Paracetamol (acetaminophen) is the most commonly used medicine in pregnancy, yet there are very few studies that have investigated the possible long-term consequences for the child. A new study from the Norwegian Institute of Public Health suggests that long-term use of paracetamol during pregnancy may increase the risk of adverse effects on child development.
Exposure to environmental contaminants during pregnancy is associated with an increased risk of infections during the first three years of life and a reduced response to childhood vaccines. This is found in two studies from the Norwegian Mother and Child Cohort Study (MoBa) at the Norwegian Institute of Public Health.
Caffeine intake in pregnancy is linked to lower birth weight but not to preterm delivery, according to findings from the Norwegian Mother and Child Cohort Study. Caffeine from coffee, but not from other sources, is associated with slightly longer pregnancies.
Women who took folic acid supplements in early pregnancy almost halved the risk of having a child with autism. Beginning to take folic acid supplements later in pregnancy did not reduce the risk. This is shown in new findings from the ABC Study and Norwegian Mother and Child Cohort Study published in the Journal of The American Medical Association (JAMA).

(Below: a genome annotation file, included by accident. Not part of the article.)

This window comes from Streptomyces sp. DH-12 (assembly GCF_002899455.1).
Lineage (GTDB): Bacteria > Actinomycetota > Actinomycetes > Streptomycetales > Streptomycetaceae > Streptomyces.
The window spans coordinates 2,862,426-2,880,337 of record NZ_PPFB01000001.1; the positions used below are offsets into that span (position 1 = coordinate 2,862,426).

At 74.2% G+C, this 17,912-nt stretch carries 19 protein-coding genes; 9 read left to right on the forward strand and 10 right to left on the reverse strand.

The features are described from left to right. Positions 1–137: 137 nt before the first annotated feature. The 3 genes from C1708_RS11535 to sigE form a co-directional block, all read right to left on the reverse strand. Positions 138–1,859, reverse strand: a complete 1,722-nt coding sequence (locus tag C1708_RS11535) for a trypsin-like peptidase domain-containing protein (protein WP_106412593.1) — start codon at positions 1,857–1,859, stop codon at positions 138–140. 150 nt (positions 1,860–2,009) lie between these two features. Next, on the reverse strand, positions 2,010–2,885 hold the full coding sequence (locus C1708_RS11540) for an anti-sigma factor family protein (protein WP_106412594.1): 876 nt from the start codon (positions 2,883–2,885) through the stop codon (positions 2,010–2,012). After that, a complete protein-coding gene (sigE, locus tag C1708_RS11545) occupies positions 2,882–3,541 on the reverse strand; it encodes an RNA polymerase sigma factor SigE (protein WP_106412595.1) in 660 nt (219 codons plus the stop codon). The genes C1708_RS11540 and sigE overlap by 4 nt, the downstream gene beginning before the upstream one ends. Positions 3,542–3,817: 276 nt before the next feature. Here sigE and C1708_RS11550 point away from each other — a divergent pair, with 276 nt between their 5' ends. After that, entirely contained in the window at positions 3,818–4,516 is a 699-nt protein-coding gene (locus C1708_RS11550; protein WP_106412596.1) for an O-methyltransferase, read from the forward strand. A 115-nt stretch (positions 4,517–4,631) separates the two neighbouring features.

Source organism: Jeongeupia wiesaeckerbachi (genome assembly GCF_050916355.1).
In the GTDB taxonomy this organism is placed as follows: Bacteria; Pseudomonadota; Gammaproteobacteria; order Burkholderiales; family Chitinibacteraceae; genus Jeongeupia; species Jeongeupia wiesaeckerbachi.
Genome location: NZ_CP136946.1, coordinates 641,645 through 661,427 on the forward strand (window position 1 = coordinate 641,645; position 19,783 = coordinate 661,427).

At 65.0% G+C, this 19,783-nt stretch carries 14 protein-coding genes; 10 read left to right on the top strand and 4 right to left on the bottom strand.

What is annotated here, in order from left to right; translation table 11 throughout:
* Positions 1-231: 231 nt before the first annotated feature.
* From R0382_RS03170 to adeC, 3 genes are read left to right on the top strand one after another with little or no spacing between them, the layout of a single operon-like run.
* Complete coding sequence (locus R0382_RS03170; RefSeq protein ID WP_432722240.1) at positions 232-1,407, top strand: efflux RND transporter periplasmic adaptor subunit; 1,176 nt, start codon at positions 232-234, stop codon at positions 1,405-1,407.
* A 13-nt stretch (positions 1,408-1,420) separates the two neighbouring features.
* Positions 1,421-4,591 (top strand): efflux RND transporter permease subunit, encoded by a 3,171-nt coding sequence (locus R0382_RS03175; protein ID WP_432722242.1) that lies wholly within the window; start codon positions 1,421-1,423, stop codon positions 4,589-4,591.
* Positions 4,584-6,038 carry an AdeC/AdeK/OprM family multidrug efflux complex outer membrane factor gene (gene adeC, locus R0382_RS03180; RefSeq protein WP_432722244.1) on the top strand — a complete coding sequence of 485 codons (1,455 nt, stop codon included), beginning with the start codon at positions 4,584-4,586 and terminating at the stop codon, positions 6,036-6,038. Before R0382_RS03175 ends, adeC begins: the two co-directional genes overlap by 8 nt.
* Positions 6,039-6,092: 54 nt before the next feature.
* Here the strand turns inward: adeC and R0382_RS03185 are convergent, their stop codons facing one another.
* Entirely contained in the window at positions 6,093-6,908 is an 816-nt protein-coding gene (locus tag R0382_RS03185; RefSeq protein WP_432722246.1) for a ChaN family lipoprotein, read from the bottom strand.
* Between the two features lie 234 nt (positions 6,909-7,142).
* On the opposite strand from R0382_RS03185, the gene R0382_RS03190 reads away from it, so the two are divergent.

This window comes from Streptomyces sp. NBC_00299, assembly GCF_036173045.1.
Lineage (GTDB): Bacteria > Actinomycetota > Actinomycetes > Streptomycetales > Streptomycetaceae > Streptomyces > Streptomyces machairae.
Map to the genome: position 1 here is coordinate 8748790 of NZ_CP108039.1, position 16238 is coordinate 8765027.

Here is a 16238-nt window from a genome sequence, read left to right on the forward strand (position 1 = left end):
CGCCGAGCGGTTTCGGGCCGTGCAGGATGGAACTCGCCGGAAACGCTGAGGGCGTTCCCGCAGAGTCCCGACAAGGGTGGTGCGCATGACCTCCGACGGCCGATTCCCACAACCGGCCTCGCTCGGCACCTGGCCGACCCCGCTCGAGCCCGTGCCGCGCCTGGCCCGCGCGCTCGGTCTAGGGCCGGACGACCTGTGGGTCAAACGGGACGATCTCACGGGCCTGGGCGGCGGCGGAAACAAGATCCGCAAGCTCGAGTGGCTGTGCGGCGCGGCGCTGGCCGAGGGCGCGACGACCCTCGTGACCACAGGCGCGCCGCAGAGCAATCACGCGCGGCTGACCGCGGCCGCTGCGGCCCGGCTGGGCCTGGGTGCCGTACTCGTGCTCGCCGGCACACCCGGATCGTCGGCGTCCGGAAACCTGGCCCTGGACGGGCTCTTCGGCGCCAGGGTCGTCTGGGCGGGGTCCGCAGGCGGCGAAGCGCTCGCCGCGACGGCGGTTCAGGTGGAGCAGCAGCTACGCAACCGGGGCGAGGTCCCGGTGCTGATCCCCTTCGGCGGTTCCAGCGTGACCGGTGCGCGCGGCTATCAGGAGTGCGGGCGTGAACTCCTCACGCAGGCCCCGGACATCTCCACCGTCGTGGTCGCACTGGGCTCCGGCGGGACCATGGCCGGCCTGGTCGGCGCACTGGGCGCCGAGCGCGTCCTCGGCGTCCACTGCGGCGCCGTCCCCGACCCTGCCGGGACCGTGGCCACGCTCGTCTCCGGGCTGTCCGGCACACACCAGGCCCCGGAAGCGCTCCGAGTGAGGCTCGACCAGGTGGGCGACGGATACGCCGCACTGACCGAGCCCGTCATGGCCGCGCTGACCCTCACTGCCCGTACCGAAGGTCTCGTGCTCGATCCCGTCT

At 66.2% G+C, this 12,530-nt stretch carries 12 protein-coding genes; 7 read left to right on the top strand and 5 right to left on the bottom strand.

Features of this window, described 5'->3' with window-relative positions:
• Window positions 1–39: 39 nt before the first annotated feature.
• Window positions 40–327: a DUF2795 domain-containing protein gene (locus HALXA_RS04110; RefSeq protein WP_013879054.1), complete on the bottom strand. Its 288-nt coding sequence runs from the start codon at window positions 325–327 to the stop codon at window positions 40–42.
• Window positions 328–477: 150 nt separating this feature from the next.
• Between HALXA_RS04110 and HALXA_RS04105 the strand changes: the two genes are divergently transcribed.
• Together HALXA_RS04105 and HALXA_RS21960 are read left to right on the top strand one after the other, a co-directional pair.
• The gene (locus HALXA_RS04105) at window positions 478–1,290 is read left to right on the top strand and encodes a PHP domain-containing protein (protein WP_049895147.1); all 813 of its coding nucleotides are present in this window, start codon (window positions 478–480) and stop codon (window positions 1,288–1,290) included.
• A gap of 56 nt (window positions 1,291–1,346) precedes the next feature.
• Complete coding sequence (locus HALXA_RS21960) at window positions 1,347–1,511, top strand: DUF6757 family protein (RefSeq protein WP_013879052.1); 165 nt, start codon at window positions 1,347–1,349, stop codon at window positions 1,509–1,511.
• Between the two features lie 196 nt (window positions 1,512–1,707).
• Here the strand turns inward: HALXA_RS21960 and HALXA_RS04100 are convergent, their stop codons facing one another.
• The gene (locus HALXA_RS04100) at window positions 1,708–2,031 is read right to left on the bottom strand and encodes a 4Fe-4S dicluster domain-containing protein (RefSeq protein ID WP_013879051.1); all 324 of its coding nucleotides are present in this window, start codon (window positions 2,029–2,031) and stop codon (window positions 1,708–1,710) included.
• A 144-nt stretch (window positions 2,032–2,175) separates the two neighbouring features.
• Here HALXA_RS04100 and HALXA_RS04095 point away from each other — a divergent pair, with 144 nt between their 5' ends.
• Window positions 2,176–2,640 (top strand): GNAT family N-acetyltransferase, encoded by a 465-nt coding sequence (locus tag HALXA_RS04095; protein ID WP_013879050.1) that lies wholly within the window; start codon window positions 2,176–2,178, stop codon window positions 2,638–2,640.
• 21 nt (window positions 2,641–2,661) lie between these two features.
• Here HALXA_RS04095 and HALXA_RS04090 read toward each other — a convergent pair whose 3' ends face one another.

Spending many hours in centre-based child care does not lead to more aggression and disobedience in children, according to a new study using data from the Norwegian Mother and Child Cohort Study (MoBa).
Low levels of acrylamide in maternal blood give better foetal growth according to two recent studies from the Norwegian Mother and Child Cohort Study (MoBa). Most acrylamide intake comes from heat-treated food but it can also be found in tobacco smoke and in the environment.
Pregnant women with the highest blood concentrations of perfluorinated alkylated substances (PFAS) had children with lower birth weights, according to a new study from the Norwegian Mother and Child Cohort Study (MoBa). The findings support other studies on the adverse health effects of this group of environmental contaminants.
Moderate physical activity during pregnancy is associated with longer pregnancies, according to a new study from the Norwegian Mother and Child Cohort Study (MoBa). Pregnant women who were physically active 3-5 times a week had a 26 per cent reduced risk of premature birth. Previously, activity and exercise in the latter part of pregnancy were believed to initiate birth.
Kynurenic acid is linked to pre-eclampsia, according to a new test of blood samples from the Norwegian Mother and Child Cohort Study (MoBa). Even before they developed pre-eclampsia, mothers had raised levels of kynurenic acid in their blood, which is formed when trytophan, an amino acid, breaks down.